If you'd swear on Tony Stark's armor that the Marvel superhero movie blitz started with 2008's Iron Man, think again. The first true Marvel comic book movie, Blade, starring Wesley Snipes, is celebrating its 20th anniversary today, August 21.
With Blade, British director Stephen Norrington (The League of Extraordinary Gentlemen) delivered an ultra-modern cinematic rendition of Marvel's feared vampire hunter, who first premiered in 1973's Tomb of Dracula #10. The dynamic film starred a fully-jacked Wesley Snipes as the titular half-human, half-vampire daywalker slashing nasty nosferatu in a bleak but familiar America.
New Line's $45 million horror flick struck a raw nerve with summer audiences, as America witnessed the first true black superhero in Hollywood history.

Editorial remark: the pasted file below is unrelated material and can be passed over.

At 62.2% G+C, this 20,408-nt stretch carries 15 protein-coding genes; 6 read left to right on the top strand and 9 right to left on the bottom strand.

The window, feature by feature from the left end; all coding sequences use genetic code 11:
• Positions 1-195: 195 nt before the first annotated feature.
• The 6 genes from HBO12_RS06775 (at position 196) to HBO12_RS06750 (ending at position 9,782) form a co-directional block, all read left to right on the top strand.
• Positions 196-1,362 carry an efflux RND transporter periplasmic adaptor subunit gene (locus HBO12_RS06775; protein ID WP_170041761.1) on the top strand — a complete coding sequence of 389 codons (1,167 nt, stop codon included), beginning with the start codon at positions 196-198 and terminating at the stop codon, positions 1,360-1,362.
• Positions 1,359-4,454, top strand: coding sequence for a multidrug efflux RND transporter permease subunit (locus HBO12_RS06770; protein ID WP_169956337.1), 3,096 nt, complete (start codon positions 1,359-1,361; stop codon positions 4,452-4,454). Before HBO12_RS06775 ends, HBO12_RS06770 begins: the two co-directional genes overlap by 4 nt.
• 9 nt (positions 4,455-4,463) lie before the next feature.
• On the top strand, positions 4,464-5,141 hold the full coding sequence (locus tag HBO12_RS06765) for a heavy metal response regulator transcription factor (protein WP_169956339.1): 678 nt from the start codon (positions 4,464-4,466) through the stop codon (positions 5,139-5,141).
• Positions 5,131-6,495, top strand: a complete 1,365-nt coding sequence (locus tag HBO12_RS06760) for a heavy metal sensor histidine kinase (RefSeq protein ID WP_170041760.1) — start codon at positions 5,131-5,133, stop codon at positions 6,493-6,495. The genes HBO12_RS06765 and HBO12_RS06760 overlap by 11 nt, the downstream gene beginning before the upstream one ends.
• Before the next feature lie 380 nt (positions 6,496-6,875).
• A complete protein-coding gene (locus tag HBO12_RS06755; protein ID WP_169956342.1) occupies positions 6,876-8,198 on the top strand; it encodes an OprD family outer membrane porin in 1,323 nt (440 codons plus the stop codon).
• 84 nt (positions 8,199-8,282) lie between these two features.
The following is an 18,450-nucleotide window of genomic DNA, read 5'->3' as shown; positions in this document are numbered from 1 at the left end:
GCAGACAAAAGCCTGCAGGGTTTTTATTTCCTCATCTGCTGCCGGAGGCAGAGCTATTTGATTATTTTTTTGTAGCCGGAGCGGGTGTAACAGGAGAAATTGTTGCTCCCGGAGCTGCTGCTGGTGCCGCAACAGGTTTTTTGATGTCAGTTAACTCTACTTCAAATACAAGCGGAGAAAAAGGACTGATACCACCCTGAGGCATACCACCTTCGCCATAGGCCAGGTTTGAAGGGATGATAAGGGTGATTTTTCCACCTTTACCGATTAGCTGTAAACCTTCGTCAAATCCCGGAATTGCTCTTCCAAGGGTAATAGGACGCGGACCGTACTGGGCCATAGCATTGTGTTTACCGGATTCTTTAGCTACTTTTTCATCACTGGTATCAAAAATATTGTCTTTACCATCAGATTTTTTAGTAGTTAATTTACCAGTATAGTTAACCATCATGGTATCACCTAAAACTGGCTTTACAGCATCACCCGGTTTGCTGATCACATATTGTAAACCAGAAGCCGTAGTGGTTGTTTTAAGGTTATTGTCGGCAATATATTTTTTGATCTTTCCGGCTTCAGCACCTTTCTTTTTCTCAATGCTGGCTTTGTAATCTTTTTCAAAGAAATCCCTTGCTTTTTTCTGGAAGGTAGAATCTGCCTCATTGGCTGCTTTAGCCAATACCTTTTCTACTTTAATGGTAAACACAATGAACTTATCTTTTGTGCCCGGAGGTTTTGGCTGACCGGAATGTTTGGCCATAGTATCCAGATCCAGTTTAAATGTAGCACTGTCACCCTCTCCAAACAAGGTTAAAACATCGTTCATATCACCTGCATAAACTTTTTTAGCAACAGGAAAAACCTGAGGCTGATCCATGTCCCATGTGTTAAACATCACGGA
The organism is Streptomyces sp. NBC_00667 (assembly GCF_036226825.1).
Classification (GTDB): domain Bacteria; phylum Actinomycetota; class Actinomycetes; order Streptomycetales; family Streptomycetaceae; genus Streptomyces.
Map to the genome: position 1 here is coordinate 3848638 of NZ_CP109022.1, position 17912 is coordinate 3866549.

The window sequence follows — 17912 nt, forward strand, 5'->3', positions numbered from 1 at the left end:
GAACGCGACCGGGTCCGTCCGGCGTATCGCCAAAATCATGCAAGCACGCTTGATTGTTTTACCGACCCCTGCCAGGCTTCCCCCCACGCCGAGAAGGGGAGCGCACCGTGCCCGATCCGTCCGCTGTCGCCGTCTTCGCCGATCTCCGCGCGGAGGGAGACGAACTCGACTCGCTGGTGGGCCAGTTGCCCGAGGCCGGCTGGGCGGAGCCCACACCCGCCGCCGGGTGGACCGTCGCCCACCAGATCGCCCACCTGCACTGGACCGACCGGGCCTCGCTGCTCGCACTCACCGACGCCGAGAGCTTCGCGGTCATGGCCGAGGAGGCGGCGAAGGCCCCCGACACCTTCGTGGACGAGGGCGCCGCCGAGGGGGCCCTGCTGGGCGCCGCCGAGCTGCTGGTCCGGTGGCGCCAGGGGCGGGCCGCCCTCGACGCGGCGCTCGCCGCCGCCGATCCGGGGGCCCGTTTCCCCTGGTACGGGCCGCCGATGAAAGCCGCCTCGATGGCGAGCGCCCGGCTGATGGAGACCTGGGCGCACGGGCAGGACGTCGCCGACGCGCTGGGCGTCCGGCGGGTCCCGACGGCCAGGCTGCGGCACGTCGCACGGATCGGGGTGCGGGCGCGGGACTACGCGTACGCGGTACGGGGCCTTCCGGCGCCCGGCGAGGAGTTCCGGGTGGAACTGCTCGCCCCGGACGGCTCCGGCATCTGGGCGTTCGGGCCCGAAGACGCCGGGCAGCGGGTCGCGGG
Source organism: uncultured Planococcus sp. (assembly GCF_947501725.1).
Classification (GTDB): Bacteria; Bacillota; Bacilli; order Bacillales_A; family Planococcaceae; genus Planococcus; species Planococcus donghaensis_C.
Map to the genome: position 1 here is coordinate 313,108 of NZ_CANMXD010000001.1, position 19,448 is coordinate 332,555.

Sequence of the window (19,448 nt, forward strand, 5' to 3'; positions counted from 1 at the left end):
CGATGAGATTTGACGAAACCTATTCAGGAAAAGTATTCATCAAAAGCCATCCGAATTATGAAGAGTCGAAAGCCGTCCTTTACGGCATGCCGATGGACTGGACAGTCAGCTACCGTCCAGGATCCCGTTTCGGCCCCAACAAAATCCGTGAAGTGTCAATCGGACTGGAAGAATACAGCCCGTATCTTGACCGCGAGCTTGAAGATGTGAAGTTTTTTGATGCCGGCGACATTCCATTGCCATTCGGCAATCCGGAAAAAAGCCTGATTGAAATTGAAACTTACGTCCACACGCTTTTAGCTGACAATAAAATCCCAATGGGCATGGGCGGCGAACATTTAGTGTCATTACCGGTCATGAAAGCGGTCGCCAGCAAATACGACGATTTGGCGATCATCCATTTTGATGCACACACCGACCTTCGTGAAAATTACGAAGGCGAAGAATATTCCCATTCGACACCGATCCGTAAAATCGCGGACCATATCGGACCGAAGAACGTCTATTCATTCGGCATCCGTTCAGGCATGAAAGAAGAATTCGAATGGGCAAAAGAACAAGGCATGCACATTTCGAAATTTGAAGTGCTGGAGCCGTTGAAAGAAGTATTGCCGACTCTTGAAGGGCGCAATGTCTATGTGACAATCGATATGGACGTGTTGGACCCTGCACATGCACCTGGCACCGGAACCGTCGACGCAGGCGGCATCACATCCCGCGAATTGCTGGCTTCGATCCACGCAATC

Written by David S. Goyer (The Dark Knight Trilogy, Batman v Superman: Dawn of Justice), Blade boasted a slick, badass attitude that still holds up with 21st Century fans. It revolutionized genre cinema and provided an impressive template from which all dark superhero films would follow. (I see you, Underworld!) And that's not to mention the showcase it provided for Kris Kristofferson as Blade's grizzled sidekick mentor, Whistler, and Stephen Dorff as the dastardly bloodsucker Deacon Frost.
Blade's startling visual design was mostly the result of fine lens work by award-winning Dutch cinematographer Theo Van de Sande (Wayne's World, Volcano). SYFY WIRE spoke with the respected filmmaker for Blade's 20th anniversary to learn the secrets behind how this influential superhero movie was crafted and why it still slays nearly a quarter century later.